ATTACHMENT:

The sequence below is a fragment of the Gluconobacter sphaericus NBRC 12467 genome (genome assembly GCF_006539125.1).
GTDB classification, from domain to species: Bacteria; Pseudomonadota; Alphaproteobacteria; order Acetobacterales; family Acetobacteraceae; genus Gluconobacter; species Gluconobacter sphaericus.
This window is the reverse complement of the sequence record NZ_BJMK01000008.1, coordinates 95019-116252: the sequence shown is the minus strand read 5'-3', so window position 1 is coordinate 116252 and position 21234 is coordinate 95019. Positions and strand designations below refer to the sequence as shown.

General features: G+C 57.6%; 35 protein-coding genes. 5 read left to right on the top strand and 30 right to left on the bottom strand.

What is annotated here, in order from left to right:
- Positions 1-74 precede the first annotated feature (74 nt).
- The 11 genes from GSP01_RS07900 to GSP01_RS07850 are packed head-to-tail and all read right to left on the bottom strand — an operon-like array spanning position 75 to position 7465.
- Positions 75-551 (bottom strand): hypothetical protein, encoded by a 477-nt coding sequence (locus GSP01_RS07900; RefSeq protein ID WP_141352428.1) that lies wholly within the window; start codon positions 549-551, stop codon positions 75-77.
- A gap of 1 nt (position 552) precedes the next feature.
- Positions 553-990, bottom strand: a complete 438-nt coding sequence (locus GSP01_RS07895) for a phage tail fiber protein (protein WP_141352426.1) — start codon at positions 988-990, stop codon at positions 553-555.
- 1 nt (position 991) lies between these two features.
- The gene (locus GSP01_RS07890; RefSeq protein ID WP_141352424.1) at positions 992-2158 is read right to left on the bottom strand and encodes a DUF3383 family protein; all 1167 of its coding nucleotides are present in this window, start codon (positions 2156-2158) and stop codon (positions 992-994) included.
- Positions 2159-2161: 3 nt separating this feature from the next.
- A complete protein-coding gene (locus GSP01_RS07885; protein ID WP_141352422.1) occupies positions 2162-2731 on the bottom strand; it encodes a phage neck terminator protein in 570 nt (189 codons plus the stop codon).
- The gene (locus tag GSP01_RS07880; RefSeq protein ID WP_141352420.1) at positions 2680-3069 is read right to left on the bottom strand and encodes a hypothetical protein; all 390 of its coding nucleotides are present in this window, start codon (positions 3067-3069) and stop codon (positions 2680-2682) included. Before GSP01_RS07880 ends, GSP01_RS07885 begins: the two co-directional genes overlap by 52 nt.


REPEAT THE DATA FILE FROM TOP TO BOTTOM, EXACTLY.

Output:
The sequence below is a fragment of the Gluconobacter sphaericus NBRC 12467 genome (genome assembly GCF_006539125.1).
GTDB classification, from domain to species: Bacteria; Pseudomonadota; Alphaproteobacteria; order Acetobacterales; family Acetobacteraceae; genus Gluconobacter; species Gluconobacter sphaericus.
This window is the reverse complement of the sequence record NZ_BJMK01000008.1, coordinates 95019-116252: the sequence shown is the minus strand read 5'-3', so window position 1 is coordinate 116252 and position 21234 is coordinate 95019. Positions and strand designations below refer to the sequence as shown.

General features: G+C 57.6%; 35 protein-coding genes. 5 read left to right on the top strand and 30 right to left on the bottom strand.

What is annotated here, in order from left to right:
- Positions 1-74 precede the first annotated feature (74 nt).
- The 11 genes from GSP01_RS07900 to GSP01_RS07850 are packed head-to-tail and all read right to left on the bottom strand — an operon-like array spanning position 75 to position 7465.
- Positions 75-551 (bottom strand): hypothetical protein, encoded by a 477-nt coding sequence (locus GSP01_RS07900; RefSeq protein ID WP_141352428.1) that lies wholly within the window; start codon positions 549-551, stop codon positions 75-77.
- A gap of 1 nt (position 552) precedes the next feature.
- Positions 553-990, bottom strand: a complete 438-nt coding sequence (locus GSP01_RS07895) for a phage tail fiber protein (protein WP_141352426.1) — start codon at positions 988-990, stop codon at positions 553-555.
- 1 nt (position 991) lies between these two features.
- The gene (locus GSP01_RS07890; RefSeq protein ID WP_141352424.1) at positions 992-2158 is read right to left on the bottom strand and encodes a DUF3383 family protein; all 1167 of its coding nucleotides are present in this window, start codon (positions 2156-2158) and stop codon (positions 992-994) included.
- Positions 2159-2161: 3 nt separating this feature from the next.
- A complete protein-coding gene (locus GSP01_RS07885; protein ID WP_141352422.1) occupies positions 2162-2731 on the bottom strand; it encodes a phage neck terminator protein in 570 nt (189 codons plus the stop codon).
- The gene (locus tag GSP01_RS07880; RefSeq protein ID WP_141352420.1) at positions 2680-3069 is read right to left on the bottom strand and encodes a hypothetical protein; all 390 of its coding nucleotides are present in this window, start codon (positions 3067-3069) and stop codon (positions 2680-2682) included. Before GSP01_RS07880 ends, GSP01_RS07885 begins: the two co-directional genes overlap by 52 nt.